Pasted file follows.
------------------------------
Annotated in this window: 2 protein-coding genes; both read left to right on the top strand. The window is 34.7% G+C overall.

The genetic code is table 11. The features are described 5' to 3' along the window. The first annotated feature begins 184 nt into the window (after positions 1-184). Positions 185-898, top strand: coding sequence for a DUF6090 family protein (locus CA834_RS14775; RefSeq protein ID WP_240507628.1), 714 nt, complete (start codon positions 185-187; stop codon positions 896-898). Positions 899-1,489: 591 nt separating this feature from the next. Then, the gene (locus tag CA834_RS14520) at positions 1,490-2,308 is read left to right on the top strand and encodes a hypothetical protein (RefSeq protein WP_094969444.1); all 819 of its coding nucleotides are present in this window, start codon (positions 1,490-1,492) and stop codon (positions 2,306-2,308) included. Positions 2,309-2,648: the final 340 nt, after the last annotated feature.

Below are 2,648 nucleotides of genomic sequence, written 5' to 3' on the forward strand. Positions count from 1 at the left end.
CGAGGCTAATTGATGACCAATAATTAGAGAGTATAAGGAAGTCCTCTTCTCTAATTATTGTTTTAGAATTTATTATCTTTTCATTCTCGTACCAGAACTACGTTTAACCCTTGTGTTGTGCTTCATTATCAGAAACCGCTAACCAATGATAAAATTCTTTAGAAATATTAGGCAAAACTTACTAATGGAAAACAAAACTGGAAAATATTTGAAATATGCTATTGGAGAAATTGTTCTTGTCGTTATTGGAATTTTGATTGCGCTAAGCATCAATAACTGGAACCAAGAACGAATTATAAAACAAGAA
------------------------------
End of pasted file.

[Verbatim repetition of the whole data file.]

Annotated in this window: 2 protein-coding genes; both read left to right on the top strand. The window is 34.7% G+C overall.

The genetic code is table 11. The features are described 5' to 3' along the window. The first annotated feature begins 184 nt into the window (after positions 1-184). Positions 185-898, top strand: coding sequence for a DUF6090 family protein (locus CA834_RS14775; RefSeq protein ID WP_240507628.1), 714 nt, complete (start codon positions 185-187; stop codon positions 896-898). Positions 899-1,489: 591 nt separating this feature from the next. Then, the gene (locus tag CA834_RS14520) at positions 1,490-2,308 is read left to right on the top strand and encodes a hypothetical protein (RefSeq protein WP_094969444.1); all 819 of its coding nucleotides are present in this window, start codon (positions 1,490-1,492) and stop codon (positions 2,306-2,308) included. Positions 2,309-2,648: the final 340 nt, after the last annotated feature.

Below are 2,648 nucleotides of genomic sequence, written 5' to 3' on the forward strand. Positions count from 1 at the left end.
CGAGGCTAATTGATGACCAATAATTAGAGAGTATAAGGAAGTCCTCTTCTCTAATTATTGTTTTAGAATTTATTATCTTTTCATTCTCGTACCAGAACTACGTTTAACCCTTGTGTTGTGCTTCATTATCAGAAACCGCTAACCAATGATAAAATTCTTTAGAAATATTAGGCAAAACTTACTAATGGAAAACAAAACTGGAAAATATTTGAAATATGCTATTGGAGAAATTGTTCTTGTCGTTATTGGAATTTTGATTGCGCTAAGCATCAATAACTGGAACCAAGAACGAATTATAAAACAAGAA